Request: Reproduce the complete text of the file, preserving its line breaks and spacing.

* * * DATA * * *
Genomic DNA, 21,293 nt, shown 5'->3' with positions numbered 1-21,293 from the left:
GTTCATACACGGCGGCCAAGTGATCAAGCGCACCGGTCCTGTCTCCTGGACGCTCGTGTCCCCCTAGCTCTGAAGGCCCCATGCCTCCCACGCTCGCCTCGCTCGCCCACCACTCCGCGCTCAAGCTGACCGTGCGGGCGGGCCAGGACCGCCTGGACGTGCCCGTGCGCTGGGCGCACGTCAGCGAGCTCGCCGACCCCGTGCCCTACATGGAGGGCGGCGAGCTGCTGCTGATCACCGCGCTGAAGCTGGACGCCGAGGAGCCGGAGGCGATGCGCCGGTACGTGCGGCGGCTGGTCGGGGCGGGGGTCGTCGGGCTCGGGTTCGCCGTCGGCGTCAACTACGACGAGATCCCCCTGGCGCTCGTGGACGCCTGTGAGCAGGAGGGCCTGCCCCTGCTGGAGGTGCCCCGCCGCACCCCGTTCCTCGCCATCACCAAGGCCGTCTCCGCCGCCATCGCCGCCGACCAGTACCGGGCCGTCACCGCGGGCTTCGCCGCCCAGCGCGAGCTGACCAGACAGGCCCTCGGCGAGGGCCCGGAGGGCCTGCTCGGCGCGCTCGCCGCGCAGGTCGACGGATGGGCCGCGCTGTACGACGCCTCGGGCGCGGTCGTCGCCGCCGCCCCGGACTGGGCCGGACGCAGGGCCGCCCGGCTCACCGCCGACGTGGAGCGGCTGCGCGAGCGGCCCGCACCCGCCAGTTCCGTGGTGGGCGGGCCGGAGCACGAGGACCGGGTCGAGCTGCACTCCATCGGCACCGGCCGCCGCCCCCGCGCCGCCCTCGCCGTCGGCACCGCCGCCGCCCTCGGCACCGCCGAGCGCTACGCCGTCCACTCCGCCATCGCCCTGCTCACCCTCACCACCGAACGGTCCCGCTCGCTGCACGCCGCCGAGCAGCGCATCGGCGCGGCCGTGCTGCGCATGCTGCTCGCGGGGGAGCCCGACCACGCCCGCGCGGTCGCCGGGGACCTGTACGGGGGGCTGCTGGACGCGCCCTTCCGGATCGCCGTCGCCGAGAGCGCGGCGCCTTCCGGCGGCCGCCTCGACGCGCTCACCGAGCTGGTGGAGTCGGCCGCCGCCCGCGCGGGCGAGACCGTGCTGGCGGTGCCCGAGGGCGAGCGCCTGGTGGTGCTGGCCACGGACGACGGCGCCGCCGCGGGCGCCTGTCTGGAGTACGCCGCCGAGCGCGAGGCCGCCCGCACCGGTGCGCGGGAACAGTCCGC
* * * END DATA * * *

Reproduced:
Genomic DNA, 21,293 nt, shown 5'->3' with positions numbered 1-21,293 from the left:
GTTCATACACGGCGGCCAAGTGATCAAGCGCACCGGTCCTGTCTCCTGGACGCTCGTGTCCCCCTAGCTCTGAAGGCCCCATGCCTCCCACGCTCGCCTCGCTCGCCCACCACTCCGCGCTCAAGCTGACCGTGCGGGCGGGCCAGGACCGCCTGGACGTGCCCGTGCGCTGGGCGCACGTCAGCGAGCTCGCCGACCCCGTGCCCTACATGGAGGGCGGCGAGCTGCTGCTGATCACCGCGCTGAAGCTGGACGCCGAGGAGCCGGAGGCGATGCGCCGGTACGTGCGGCGGCTGGTCGGGGCGGGGGTCGTCGGGCTCGGGTTCGCCGTCGGCGTCAACTACGACGAGATCCCCCTGGCGCTCGTGGACGCCTGTGAGCAGGAGGGCCTGCCCCTGCTGGAGGTGCCCCGCCGCACCCCGTTCCTCGCCATCACCAAGGCCGTCTCCGCCGCCATCGCCGCCGACCAGTACCGGGCCGTCACCGCGGGCTTCGCCGCCCAGCGCGAGCTGACCAGACAGGCCCTCGGCGAGGGCCCGGAGGGCCTGCTCGGCGCGCTCGCCGCGCAGGTCGACGGATGGGCCGCGCTGTACGACGCCTCGGGCGCGGTCGTCGCCGCCGCCCCGGACTGGGCCGGACGCAGGGCCGCCCGGCTCACCGCCGACGTGGAGCGGCTGCGCGAGCGGCCCGCACCCGCCAGTTCCGTGGTGGGCGGGCCGGAGCACGAGGACCGGGTCGAGCTGCACTCCATCGGCACCGGCCGCCGCCCCCGCGCCGCCCTCGCCGTCGGCACCGCCGCCGCCCTCGGCACCGCCGAGCGCTACGCCGTCCACTCCGCCATCGCCCTGCTCACCCTCACCACCGAACGGTCCCGCTCGCTGCACGCCGCCGAGCAGCGCATCGGCGCGGCCGTGCTGCGCATGCTGCTCGCGGGGGAGCCCGACCACGCCCGCGCGGTCGCCGGGGACCTGTACGGGGGGCTGCTGGACGCGCCCTTCCGGATCGCCGTCGCCGAGAGCGCGGCGCCTTCCGGCGGCCGCCTCGACGCGCTCACCGAGCTGGTGGAGTCGGCCGCCGCCCGCGCGGGCGAGACCGTGCTGGCGGTGCCCGAGGGCGAGCGCCTGGTGGTGCTGGCCACGGACGACGGCGCCGCCGCGGGCGCCTGTCTGGAGTACGCCGCCGAGCGCGAGGCCGCCCGCACCGGTGCGCGGGAACAGTCCGC